Greater Harrisburg's Community Magazine

Imagine This: Harrisburg-area kids take inspiration from Mollybee Toys.


Melissa Rhen.

The idea for Mollybee Toys began to germinate about seven years ago, following a well-timed trip to Europe.

“I was pregnant, and my husband returned from a trip to Germany and brought home Haba building blocks, which my kids, now age 5 and 6, play with to this day,” said owner Melissa Rhen.

The couple admired the quality of the beech wood blocks and the creative purpose behind the design. Soon, Rhen’s husband Dave began toying with the idea of purchasing more products with an educational component.

“He sent me an email about three months after my daughter Ella was born which said, ‘Let’s start a toy store,’” Rhen said.

She was game, and the couple decided to throw the dice by opening up an online shop. They named it Mollybee as a tribute to Rhen’s sister, Molly.

As time passed, the couple contemplated expanding into a physical location. At the same time, Rhen’s friend, Rebecca Werley, who was also a stay-at-home mom, was weighing the idea of starting a business of her own. So, the two worked as a team to strike the right balance between business and family life.

Each opened a shop in the same Market Street building in Camp Hill, where Werley runs Sweet 504, an interior design space adjacent to Mollybee Toys.

“We cover for each other when there are doctor’s appointments or field trips, things like that. It works out well,” said Rhen, adding that her children Ella and Landon, now school-aged, help out too. “They have jobs here too like helping me stock the shelves.”

Happy Place
Rhen’s store may be cozy, but there’s something to see at every turn.

There are the European-style educational toys that inspired the shop, such as sturdy wooden puzzles and early learning items. She added to that a range of gift and baby shower items like adorable “onesies” that feature magnetic buttons and colorful “chew bead” necklaces and bracelets designed to be worn by mom and tugged on by little hands.

For older kids, the shop carries many “analog” items, though you won’t find your typical board games like Candyland and Sorry. Rhen opts instead for more unusual merchandise like The Peaceable Kingdom series, which enables children to play against the game rather than each other. She discovers such finds by attending industry events in New York on a regular basis.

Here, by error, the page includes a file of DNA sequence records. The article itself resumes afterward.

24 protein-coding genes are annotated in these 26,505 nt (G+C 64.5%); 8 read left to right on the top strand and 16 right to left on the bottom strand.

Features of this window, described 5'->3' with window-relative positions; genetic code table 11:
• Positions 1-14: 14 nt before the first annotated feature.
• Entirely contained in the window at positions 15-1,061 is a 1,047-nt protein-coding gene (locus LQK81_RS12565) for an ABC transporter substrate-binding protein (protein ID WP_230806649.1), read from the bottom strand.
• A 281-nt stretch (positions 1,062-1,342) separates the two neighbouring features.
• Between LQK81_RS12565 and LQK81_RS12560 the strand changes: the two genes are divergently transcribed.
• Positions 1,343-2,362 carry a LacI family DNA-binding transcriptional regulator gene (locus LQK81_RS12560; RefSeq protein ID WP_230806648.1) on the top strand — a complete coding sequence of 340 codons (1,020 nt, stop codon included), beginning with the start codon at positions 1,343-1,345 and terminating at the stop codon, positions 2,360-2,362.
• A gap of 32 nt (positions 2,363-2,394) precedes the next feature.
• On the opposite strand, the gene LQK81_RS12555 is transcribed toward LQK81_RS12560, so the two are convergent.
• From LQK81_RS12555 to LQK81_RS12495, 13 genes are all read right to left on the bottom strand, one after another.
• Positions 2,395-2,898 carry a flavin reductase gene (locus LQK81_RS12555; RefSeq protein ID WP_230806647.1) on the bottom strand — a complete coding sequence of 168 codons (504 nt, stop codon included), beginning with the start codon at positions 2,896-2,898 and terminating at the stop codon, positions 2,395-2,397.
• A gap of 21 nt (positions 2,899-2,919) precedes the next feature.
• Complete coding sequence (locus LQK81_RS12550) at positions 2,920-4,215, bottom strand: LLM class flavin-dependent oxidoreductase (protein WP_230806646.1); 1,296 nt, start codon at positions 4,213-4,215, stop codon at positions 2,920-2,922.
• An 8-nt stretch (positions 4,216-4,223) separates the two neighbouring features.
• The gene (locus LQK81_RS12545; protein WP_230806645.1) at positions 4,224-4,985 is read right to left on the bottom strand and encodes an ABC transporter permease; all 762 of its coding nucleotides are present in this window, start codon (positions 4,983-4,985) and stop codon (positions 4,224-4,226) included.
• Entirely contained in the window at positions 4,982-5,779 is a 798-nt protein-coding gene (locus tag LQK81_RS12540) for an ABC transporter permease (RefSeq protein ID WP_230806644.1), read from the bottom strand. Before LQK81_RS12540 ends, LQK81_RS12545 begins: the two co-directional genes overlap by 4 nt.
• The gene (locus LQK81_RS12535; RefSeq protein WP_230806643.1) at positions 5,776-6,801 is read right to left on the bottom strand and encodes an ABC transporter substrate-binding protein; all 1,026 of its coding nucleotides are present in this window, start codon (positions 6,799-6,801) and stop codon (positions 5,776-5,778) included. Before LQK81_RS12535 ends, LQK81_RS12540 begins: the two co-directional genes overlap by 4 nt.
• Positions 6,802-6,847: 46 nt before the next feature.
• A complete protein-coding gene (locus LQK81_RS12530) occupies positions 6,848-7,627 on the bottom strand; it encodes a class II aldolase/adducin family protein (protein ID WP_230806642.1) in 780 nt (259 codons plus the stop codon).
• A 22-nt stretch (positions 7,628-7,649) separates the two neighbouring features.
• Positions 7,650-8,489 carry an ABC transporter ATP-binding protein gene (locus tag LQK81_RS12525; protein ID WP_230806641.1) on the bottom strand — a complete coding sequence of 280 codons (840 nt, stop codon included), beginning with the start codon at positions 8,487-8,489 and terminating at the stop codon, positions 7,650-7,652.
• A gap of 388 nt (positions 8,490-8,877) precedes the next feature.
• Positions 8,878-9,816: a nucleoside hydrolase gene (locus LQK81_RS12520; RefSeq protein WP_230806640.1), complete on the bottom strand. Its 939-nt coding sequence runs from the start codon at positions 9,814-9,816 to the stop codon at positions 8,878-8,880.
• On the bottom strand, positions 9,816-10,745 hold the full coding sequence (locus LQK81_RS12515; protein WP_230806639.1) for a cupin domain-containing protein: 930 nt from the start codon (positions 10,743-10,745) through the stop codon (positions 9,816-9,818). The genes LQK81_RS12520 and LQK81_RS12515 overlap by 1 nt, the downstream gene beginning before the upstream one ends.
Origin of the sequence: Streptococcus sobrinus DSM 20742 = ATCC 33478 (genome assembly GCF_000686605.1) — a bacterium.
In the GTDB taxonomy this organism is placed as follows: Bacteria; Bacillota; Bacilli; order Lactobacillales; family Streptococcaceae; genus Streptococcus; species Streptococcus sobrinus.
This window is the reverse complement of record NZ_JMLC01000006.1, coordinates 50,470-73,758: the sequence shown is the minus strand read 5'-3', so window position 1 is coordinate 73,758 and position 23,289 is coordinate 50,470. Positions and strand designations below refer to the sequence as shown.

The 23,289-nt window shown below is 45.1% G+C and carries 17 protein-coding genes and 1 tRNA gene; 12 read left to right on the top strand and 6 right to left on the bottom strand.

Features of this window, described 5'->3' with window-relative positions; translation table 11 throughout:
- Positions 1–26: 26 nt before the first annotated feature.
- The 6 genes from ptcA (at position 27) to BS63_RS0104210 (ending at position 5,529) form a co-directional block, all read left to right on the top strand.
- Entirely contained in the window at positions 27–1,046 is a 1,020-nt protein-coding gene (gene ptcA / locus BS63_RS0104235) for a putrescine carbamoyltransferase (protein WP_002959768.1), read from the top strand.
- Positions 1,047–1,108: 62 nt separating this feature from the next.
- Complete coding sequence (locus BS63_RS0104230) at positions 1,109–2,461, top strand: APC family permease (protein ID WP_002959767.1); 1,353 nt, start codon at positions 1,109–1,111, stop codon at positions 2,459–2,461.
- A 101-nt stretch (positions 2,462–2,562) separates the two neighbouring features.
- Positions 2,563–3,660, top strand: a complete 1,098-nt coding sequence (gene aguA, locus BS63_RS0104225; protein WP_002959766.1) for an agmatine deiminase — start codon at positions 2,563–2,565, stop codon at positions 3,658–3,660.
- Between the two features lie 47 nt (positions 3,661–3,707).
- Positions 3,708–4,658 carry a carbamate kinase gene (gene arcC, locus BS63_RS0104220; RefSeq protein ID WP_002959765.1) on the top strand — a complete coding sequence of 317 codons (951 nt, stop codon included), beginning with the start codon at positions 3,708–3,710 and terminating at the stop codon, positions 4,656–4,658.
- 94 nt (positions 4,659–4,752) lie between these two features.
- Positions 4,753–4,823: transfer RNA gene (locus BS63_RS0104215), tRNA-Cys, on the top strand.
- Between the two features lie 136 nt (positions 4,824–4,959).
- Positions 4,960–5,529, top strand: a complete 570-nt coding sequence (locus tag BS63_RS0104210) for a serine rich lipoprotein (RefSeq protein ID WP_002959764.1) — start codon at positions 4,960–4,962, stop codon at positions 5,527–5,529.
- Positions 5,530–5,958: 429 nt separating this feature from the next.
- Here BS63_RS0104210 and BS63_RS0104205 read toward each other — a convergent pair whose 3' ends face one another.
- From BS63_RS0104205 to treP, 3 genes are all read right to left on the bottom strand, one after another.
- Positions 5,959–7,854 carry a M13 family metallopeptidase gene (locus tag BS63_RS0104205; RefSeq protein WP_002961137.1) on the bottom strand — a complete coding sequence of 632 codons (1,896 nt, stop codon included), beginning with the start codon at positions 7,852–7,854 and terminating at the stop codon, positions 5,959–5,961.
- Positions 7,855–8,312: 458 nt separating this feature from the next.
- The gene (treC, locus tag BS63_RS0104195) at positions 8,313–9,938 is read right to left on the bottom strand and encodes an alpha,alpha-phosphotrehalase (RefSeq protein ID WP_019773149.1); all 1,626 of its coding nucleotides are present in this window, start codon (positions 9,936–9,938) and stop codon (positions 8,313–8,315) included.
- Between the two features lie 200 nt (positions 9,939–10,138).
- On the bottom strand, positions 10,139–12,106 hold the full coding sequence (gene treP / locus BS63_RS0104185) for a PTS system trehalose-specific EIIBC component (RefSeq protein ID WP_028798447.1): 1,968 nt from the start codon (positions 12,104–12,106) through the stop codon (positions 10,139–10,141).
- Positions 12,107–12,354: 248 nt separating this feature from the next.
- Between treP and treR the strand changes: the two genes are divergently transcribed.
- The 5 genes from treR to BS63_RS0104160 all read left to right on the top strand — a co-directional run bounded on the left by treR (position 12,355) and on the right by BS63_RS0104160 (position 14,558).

She also carries an award-winning series of products called Nancy B’s Science Club, kits designed to spark young girls’ interest in STEM learning, and Elenco Snap Circuits, which teach children about the world of electronics.

Janean Searfoorce, who is a regular MollyBee shopper, said she can always count on finding a good gift there.

“Because it is small, she has to be particular about what she has there, and they are all high-quality items that I can feel confident won’t be duplicated,” she said.

Alexis Schrock of Marysville, who has a 5-month-old and a 3-year-old, said she brings both children to the store.

“I can let them pick out anything, and I know it’s going to be a good toy that’s a mix of education and fun,” she said. “You can tell that every toy has some thought behind it, even the board games.”

When asked to describe the favorite part of her unique business, Rhen doesn’t think twice.

“It’s when the children run into the store and look around and realize that they are allowed to touch everything,” she said.

She added that it’s fun to see how many kids play with the same toy, like the LEGO Light Stax, which have a tiny LED bulb inside each toy brick.

“About five times a day, this is built into a different configuration,” she said.

Rhen said she’s looking forward to celebrating “Neighborhood Toy Store Day” on Nov. 11, when independent retailers across the nation will hold events in their stores.

“We’ll have giveaways and make-your-own Christmas ornaments and other activities,” she said.

Working in a toy store does have its perks, and you can tell Rhen is in her happy place, with children and smiles all around.

Mollybee Toys is located at 1849 Market St. (rear), Camp Hill. For more information, visit or their Facebook page.

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